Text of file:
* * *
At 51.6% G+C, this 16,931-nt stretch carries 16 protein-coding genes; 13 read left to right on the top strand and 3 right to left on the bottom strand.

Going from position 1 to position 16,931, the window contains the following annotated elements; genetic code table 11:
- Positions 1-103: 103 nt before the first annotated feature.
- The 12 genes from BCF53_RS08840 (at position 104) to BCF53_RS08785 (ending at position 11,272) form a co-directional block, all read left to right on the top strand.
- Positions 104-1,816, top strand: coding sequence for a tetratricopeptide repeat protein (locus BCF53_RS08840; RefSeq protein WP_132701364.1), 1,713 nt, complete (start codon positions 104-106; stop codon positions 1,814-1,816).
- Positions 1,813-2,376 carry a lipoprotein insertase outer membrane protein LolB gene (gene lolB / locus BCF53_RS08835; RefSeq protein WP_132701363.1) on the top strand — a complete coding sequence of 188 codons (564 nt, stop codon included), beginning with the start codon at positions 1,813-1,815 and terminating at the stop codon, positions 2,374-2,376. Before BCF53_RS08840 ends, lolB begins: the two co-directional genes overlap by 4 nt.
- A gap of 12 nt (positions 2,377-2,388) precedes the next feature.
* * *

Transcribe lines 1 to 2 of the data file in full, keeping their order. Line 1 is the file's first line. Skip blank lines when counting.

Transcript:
At 51.6% G+C, this 16,931-nt stretch carries 16 protein-coding genes; 13 read left to right on the top strand and 3 right to left on the bottom strand.

Going from position 1 to position 16,931, the window contains the following annotated elements; genetic code table 11: